​Which skeleton is right for me?

​Which skeleton is right for me?

We look at Standard Skeletons, Super Skeletons and Physiological Skeletons to see which model might be best for you. Let us start by saying that there is no definite answer and your needs might not fit any model or might overlap several. We just want to give you as much information as possible to make an educated purchase decision.

Let’s get into it.

Standard Skeleton

Who is this for? Anyone and everyone learning or demonstrating human anatomy

Possibly the most fundamental piece in any healthcare learning or teaching environment you can’t go wrong with the standard skeleton models. Focus on anatomical accuracy and detail should be key here. We have models which provide granular detail down to osteological details such as foramina, detailed sutures, tuberosity and we have models that are not so detailed but give a great overall understanding of the skeletal system.

Options such as a flexible spine help to provided added value to the standard models.

Painted Standard Skeleton

Who is this for? Someone that wants an in-depth understanding of the skeletal and muscular system

This really could be an option to the standard skeleton but deserves its own type. When you need to know the skeletal system but also want an understanding of where muscles and connective tissue start you can’t beat a painted skeleton. With your eye’s closed you can palpate the bones and quickly identify where muscle insertions or origins might be by referencing the painted areas with the included guides.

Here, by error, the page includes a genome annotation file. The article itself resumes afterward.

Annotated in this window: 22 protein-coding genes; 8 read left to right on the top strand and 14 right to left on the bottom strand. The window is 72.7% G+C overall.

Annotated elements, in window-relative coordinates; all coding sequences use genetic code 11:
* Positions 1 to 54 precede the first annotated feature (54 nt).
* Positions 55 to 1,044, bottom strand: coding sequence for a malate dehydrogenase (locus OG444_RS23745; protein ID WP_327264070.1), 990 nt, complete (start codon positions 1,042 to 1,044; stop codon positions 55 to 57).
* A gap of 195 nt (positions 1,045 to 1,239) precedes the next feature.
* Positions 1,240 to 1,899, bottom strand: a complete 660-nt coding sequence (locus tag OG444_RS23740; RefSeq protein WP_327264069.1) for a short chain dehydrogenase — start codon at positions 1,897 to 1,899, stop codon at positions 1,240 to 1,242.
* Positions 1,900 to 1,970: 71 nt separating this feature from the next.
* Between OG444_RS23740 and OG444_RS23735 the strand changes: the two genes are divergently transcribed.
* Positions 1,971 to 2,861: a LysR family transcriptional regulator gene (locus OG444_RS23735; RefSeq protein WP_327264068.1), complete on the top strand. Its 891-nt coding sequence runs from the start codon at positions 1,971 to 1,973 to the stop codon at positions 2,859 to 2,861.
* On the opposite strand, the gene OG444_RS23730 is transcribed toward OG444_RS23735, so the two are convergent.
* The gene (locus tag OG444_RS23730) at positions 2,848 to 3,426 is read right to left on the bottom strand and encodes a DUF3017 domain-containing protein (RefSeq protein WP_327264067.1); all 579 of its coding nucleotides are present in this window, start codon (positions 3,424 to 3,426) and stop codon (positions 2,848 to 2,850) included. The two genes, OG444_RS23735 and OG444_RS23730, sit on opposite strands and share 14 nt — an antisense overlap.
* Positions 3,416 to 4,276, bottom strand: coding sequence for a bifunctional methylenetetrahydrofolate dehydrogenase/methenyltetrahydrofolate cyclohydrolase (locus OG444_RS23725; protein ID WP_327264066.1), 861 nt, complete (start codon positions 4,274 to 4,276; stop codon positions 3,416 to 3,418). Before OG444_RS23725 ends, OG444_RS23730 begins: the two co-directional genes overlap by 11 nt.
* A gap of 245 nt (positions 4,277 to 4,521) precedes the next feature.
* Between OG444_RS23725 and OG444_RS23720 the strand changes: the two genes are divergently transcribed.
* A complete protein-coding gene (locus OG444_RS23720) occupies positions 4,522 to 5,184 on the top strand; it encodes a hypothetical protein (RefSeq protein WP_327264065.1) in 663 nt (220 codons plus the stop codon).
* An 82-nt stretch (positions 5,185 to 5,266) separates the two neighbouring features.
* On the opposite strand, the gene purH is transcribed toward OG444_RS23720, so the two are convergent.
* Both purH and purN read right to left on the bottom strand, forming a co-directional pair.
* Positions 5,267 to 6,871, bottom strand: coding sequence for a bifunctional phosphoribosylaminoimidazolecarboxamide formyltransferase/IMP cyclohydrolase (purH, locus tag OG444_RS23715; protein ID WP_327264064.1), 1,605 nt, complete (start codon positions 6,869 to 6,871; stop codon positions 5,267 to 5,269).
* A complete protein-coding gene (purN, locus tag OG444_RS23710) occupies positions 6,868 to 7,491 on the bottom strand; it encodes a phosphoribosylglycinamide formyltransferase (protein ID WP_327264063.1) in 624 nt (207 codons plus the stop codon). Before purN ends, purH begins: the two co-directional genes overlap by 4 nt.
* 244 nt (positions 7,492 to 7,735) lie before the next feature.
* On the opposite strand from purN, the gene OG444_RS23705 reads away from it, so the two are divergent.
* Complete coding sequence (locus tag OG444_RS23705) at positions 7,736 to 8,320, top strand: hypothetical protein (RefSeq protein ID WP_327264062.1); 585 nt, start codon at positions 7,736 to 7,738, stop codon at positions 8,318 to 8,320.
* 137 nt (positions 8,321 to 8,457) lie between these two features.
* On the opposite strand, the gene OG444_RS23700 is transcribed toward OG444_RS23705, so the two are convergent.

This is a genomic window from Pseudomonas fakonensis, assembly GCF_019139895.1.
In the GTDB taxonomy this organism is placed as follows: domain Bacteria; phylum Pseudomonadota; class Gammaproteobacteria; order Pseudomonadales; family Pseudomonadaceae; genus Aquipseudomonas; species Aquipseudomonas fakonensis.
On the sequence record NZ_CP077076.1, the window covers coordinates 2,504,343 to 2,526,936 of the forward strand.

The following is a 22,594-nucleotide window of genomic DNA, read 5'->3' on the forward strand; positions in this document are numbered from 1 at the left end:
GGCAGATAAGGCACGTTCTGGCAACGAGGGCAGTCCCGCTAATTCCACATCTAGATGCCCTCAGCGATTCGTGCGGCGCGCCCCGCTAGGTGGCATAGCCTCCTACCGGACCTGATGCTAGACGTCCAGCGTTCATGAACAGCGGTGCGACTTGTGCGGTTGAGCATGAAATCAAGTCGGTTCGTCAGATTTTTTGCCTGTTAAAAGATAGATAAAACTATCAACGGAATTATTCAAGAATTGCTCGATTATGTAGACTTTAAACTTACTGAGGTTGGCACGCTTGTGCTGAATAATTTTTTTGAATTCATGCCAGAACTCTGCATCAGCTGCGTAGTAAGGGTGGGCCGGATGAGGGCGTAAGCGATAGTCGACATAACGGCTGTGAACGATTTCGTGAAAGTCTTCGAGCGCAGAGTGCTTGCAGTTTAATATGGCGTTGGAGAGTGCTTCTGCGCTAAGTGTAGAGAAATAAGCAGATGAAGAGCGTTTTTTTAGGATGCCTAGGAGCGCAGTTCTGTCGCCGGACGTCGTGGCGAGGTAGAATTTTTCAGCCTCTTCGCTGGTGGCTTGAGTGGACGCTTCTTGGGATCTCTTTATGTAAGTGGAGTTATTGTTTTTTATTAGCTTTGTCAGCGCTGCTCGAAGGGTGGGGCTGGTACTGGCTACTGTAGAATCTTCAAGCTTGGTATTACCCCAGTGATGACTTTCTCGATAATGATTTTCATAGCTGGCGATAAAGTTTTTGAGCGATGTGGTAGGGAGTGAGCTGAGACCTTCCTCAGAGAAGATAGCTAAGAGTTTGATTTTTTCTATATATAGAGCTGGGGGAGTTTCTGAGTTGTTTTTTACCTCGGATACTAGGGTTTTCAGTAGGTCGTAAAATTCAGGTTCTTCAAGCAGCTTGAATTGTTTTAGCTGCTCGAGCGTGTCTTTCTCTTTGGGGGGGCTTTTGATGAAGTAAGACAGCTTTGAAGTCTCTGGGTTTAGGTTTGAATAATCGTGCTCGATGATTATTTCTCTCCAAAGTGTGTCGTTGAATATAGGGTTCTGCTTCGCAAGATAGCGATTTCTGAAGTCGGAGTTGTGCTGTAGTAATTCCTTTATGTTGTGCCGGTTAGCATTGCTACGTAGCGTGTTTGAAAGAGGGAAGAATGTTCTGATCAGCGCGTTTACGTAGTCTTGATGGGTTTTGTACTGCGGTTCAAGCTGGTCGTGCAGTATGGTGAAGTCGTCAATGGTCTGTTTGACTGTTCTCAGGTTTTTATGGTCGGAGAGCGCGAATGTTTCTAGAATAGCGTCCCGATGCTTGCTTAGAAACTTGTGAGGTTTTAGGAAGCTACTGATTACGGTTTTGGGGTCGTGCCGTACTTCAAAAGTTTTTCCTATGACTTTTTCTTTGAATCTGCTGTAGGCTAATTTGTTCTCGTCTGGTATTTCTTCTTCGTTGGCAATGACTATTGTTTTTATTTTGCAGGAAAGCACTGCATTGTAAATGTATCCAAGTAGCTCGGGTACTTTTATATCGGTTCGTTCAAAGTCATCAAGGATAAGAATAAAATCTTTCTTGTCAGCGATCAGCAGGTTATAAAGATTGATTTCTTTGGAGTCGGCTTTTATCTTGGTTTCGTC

Super Skeleton

Who is this for? Perfect for detailed study of interconnected systems and for multi-disciplinary clinics

You won’t be missing any features with this model. Aside from the natural cast specimen, this model features a flexible spinal column to help display movement along with painted representation of the muscular insertions and origins. The muscles and osteological landmarks are referenced on a separate manual making it great for study and quiz purposes. Ligaments allow the shoulder, elbow, hip and knee joints to be functional to help understand the structure of the joints and connective tissue.

Physiological Skeleton

Who is this for? Those who put mechanics and motion over all else

Building on the proven standard skeleton with natural cast bone reproduction these models mimic natural range of motion for lifelike motion. Shoulder blades are articulated to show subtle movement, joint articulation allows accurate representation of the ball and socket joints and 

2020 Oct 8th

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